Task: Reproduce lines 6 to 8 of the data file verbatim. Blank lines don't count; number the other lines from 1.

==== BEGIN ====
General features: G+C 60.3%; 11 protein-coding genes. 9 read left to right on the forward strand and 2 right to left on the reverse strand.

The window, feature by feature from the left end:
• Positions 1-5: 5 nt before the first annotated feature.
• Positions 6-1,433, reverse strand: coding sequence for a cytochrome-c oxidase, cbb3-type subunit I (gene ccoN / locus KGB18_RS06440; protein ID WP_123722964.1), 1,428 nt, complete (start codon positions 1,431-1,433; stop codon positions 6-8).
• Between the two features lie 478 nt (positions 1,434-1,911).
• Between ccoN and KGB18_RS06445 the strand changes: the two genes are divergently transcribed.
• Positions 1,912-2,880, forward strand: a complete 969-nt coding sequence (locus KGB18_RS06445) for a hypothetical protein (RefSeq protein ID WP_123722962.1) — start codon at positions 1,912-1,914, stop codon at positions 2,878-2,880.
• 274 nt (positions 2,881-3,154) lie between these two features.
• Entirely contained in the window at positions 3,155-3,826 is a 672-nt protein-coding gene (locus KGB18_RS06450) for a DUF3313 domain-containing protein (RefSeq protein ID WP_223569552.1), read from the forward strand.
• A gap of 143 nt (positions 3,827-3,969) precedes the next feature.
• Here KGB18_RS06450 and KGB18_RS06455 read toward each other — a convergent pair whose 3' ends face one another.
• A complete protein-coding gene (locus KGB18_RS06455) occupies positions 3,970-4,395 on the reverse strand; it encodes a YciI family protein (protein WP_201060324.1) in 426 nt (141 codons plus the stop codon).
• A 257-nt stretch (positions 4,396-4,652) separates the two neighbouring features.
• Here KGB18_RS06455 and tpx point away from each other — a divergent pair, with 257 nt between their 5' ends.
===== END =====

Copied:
• Between ccoN and KGB18_RS06445 the strand changes: the two genes are divergently transcribed.
• Positions 1,912-2,880, forward strand: a complete 969-nt coding sequence (locus KGB18_RS06445) for a hypothetical protein (RefSeq protein ID WP_123722962.1) — start codon at positions 1,912-1,914, stop codon at positions 2,878-2,880.
• 274 nt (positions 2,881-3,154) lie between these two features.